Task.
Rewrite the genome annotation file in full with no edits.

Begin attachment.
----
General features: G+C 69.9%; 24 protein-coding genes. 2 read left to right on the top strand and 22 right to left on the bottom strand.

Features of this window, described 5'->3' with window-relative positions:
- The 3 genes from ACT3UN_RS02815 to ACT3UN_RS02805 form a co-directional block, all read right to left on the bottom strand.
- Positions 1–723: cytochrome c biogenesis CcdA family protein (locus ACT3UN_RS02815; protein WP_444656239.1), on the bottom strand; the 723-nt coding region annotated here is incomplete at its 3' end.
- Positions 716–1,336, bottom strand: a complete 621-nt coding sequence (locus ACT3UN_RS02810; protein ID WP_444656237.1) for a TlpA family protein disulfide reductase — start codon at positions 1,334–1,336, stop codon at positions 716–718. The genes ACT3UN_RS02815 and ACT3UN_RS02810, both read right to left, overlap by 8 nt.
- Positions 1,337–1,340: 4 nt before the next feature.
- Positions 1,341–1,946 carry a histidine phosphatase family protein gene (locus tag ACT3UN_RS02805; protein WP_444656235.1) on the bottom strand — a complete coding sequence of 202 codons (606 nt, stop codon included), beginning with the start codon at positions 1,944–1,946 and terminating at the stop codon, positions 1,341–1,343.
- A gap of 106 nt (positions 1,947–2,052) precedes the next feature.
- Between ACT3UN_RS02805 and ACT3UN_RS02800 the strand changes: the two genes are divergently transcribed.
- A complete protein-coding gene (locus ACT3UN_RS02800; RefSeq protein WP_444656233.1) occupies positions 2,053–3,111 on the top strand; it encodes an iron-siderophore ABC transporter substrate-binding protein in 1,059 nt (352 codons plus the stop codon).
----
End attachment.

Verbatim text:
General features: G+C 69.9%; 24 protein-coding genes. 2 read left to right on the top strand and 22 right to left on the bottom strand.

Features of this window, described 5'->3' with window-relative positions:
- The 3 genes from ACT3UN_RS02815 to ACT3UN_RS02805 form a co-directional block, all read right to left on the bottom strand.
- Positions 1–723: cytochrome c biogenesis CcdA family protein (locus ACT3UN_RS02815; protein WP_444656239.1), on the bottom strand; the 723-nt coding region annotated here is incomplete at its 3' end.
- Positions 716–1,336, bottom strand: a complete 621-nt coding sequence (locus ACT3UN_RS02810; protein ID WP_444656237.1) for a TlpA family protein disulfide reductase — start codon at positions 1,334–1,336, stop codon at positions 716–718. The genes ACT3UN_RS02815 and ACT3UN_RS02810, both read right to left, overlap by 8 nt.
- Positions 1,337–1,340: 4 nt before the next feature.
- Positions 1,341–1,946 carry a histidine phosphatase family protein gene (locus tag ACT3UN_RS02805; protein WP_444656235.1) on the bottom strand — a complete coding sequence of 202 codons (606 nt, stop codon included), beginning with the start codon at positions 1,944–1,946 and terminating at the stop codon, positions 1,341–1,343.
- A gap of 106 nt (positions 1,947–2,052) precedes the next feature.
- Between ACT3UN_RS02805 and ACT3UN_RS02800 the strand changes: the two genes are divergently transcribed.
- A complete protein-coding gene (locus ACT3UN_RS02800; RefSeq protein WP_444656233.1) occupies positions 2,053–3,111 on the top strand; it encodes an iron-siderophore ABC transporter substrate-binding protein in 1,059 nt (352 codons plus the stop codon).